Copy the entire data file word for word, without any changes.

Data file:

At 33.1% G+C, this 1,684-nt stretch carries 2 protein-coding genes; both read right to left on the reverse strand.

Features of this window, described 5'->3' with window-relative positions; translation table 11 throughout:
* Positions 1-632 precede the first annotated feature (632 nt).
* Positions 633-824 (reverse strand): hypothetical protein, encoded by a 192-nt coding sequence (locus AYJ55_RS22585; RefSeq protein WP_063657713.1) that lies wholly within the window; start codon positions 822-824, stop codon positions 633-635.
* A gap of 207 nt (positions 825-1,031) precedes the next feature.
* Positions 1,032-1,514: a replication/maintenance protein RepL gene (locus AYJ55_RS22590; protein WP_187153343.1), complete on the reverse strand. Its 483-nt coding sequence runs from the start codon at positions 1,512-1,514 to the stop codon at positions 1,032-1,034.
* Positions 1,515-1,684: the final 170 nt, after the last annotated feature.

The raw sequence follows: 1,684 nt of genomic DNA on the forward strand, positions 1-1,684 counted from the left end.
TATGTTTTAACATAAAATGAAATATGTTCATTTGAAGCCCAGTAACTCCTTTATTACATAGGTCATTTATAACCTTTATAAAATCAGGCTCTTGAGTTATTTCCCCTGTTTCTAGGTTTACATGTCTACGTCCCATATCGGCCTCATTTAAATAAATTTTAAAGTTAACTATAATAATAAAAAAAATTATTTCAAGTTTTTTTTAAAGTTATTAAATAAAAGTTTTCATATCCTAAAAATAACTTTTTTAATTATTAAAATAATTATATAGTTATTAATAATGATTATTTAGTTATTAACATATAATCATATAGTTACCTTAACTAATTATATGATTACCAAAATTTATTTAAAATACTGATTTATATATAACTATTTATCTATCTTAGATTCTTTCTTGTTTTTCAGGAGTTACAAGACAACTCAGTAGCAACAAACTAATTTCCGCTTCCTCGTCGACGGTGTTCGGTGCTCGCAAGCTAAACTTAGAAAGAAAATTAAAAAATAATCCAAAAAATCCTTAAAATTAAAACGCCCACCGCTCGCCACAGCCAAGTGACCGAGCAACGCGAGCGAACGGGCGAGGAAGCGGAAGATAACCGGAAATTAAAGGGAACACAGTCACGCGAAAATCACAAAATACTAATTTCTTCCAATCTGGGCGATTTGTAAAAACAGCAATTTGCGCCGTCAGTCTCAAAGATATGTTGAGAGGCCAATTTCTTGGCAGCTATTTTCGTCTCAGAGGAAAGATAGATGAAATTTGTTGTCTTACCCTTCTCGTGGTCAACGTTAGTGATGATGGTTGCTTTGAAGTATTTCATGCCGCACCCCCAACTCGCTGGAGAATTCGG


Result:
At 33.1% G+C, this 1,684-nt stretch carries 2 protein-coding genes; both read right to left on the reverse strand.

Features of this window, described 5'->3' with window-relative positions; translation table 11 throughout:
* Positions 1-632 precede the first annotated feature (632 nt).
* Positions 633-824 (reverse strand): hypothetical protein, encoded by a 192-nt coding sequence (locus AYJ55_RS22585; RefSeq protein WP_063657713.1) that lies wholly within the window; start codon positions 822-824, stop codon positions 633-635.
* A gap of 207 nt (positions 825-1,031) precedes the next feature.
* Positions 1,032-1,514: a replication/maintenance protein RepL gene (locus AYJ55_RS22590; protein WP_187153343.1), complete on the reverse strand. Its 483-nt coding sequence runs from the start codon at positions 1,512-1,514 to the stop codon at positions 1,032-1,034.
* Positions 1,515-1,684: the final 170 nt, after the last annotated feature.

The raw sequence follows: 1,684 nt of genomic DNA on the forward strand, positions 1-1,684 counted from the left end.
TATGTTTTAACATAAAATGAAATATGTTCATTTGAAGCCCAGTAACTCCTTTATTACATAGGTCATTTATAACCTTTATAAAATCAGGCTCTTGAGTTATTTCCCCTGTTTCTAGGTTTACATGTCTACGTCCCATATCGGCCTCATTTAAATAAATTTTAAAGTTAACTATAATAATAAAAAAAATTATTTCAAGTTTTTTTTAAAGTTATTAAATAAAAGTTTTCATATCCTAAAAATAACTTTTTTAATTATTAAAATAATTATATAGTTATTAATAATGATTATTTAGTTATTAACATATAATCATATAGTTACCTTAACTAATTATATGATTACCAAAATTTATTTAAAATACTGATTTATATATAACTATTTATCTATCTTAGATTCTTTCTTGTTTTTCAGGAGTTACAAGACAACTCAGTAGCAACAAACTAATTTCCGCTTCCTCGTCGACGGTGTTCGGTGCTCGCAAGCTAAACTTAGAAAGAAAATTAAAAAATAATCCAAAAAATCCTTAAAATTAAAACGCCCACCGCTCGCCACAGCCAAGTGACCGAGCAACGCGAGCGAACGGGCGAGGAAGCGGAAGATAACCGGAAATTAAAGGGAACACAGTCACGCGAAAATCACAAAATACTAATTTCTTCCAATCTGGGCGATTTGTAAAAACAGCAATTTGCGCCGTCAGTCTCAAAGATATGTTGAGAGGCCAATTTCTTGGCAGCTATTTTCGTCTCAGAGGAAAGATAGATGAAATTTGTTGTCTTACCCTTCTCGTGGTCAACGTTAGTGATGATGGTTGCTTTGAAGTATTTCATGCCGCACCCCCAACTCGCTGGAGAATTCGG